The Congo needs to be held to its promises in its zoning application and in its testimony at the zoning hearing. If the State Department won't do that, then any zoning applications for locating embassies will have no meaning; any foreign government can simply promise whatever residents and government agencies ask, get control of the property, then do whatever they wish. That will make neighborhoods fight even unobjectionable applications, fearing the consequences.
The Republic of the Congo has withdrawn its request to build a circular driveway or a shorter one-way driveway in front of the property at 16th and Riggs where it hopes to move its embassy from Crestwood.
At a hearing Tuesday before the Foreign Missions Board of Zoning Adjustment, the ambassador from the Republic of the Congo and his DC attorneys said they would modify their request to only include one curb cut, off Riggs Place, and a short "one-way" driveway (a driveway with only one entrance) instead of a full circular driveway.
They also offered to remove the existing curb cut to the garage toward the rear of the property, and promised that while the ambassador would use the driveway to arrive and depart, his car would not stay parked during the day.
However, DC agencies and neighbors continued to oppose the driveway plan. It violates DDOT's and historic preservation policies against approving new curb cuts, and several pointed out that there would be no way to enforce the rules against parking there once the property became a chancery.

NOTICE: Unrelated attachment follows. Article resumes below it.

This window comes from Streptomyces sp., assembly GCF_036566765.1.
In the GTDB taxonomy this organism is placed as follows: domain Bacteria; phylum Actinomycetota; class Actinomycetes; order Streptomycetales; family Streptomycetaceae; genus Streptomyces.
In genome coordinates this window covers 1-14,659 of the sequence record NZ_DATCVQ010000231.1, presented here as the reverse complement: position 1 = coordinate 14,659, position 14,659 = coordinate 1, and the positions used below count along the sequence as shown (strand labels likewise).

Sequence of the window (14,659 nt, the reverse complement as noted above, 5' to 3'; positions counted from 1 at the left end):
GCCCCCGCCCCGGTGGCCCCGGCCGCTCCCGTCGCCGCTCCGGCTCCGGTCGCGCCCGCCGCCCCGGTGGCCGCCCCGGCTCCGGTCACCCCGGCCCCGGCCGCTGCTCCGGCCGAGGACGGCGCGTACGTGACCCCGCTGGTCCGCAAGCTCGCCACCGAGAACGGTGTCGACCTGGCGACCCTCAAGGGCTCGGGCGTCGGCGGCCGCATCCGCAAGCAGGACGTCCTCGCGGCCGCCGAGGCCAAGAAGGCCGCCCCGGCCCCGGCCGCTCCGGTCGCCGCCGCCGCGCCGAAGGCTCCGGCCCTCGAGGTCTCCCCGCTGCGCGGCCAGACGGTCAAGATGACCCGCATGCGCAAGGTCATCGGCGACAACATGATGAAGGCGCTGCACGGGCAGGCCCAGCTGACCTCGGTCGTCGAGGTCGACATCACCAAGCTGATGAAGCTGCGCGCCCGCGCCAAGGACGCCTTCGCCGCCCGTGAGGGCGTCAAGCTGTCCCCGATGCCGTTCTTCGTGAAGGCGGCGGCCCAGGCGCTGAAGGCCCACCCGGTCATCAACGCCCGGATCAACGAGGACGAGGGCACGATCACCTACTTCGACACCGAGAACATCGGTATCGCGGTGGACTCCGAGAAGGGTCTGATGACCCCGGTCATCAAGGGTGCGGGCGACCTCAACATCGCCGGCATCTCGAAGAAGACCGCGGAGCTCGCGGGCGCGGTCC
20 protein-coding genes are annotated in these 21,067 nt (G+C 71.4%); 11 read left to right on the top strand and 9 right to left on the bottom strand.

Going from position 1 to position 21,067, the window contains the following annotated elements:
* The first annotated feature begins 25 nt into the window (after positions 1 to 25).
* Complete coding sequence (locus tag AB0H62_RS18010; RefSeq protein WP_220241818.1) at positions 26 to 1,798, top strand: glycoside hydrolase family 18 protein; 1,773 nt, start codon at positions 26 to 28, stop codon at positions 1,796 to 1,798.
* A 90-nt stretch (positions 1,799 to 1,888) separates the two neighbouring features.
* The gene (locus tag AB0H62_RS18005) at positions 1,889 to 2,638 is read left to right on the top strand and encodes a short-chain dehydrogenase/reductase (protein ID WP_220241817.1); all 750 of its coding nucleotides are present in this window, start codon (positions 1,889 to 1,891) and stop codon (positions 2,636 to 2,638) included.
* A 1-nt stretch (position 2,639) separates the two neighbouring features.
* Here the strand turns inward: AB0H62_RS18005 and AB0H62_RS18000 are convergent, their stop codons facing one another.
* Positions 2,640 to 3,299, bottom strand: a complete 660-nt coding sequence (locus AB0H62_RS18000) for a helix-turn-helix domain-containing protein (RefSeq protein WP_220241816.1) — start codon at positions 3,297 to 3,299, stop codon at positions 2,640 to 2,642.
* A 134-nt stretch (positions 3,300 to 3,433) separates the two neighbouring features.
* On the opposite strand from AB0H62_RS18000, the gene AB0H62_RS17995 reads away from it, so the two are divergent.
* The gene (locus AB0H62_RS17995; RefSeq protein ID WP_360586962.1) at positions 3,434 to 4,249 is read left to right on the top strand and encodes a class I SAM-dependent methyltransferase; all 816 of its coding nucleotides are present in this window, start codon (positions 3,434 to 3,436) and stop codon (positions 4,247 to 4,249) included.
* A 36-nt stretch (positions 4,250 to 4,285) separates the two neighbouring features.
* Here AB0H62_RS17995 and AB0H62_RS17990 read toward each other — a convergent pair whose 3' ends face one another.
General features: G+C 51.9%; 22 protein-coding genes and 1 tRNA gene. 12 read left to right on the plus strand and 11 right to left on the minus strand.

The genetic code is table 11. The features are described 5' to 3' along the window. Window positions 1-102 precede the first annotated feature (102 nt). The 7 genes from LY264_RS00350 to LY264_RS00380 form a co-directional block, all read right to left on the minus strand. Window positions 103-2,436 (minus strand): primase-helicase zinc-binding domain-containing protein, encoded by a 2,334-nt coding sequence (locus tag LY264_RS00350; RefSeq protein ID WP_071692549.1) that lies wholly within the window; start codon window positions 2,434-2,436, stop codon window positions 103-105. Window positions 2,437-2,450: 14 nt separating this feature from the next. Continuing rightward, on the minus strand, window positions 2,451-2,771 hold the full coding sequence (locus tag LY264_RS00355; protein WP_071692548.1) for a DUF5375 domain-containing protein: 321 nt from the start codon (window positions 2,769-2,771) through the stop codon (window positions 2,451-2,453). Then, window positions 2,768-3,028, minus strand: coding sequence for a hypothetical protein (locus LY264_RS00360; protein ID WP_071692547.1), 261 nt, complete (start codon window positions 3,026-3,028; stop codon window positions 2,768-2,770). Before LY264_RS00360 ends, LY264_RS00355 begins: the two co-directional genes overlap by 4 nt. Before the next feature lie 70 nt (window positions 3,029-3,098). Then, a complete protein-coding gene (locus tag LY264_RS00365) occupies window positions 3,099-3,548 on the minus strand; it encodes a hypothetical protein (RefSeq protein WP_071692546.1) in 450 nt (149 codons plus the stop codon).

The representative from the State Department, in announcing support for locating the chancery in this building, also said that there was no specific security issue that would require new curb cuts for either a circular or one-way driveway.
Yesterday, the Republic of the Congo withdrew its driveway request entirely. Presumably they will use the existing curb cut and garage for pick-up and drop-off for the ambassador.
They are eager to get approval because they are purchasing the property on short sale, and approval expires in early March. They announced the one-way driveway proposal the morning of the FMBZA hearing, and that board continued the hearing to March 8 to get ANC, historic preservation, DDOT and other comments on the modification.
Without this driveway, there is little standing in the way of gaining approval.
The Republic of the Congo has purchased the historic Toutorsky Mansion at 16th and Riggs, NW, and is requesting permission to replace much of the front yard with a circular driveway. The embassy can function in the space without the driveway, and DC should deny that element.
The 18-room house, built in 1894 for for Supreme Court Justice Henry Billings Brown, writer of the famous 1896 Plessy v. Ferguson decision upholding segregation until a later decision ironically bearing the name of Brown in 1954.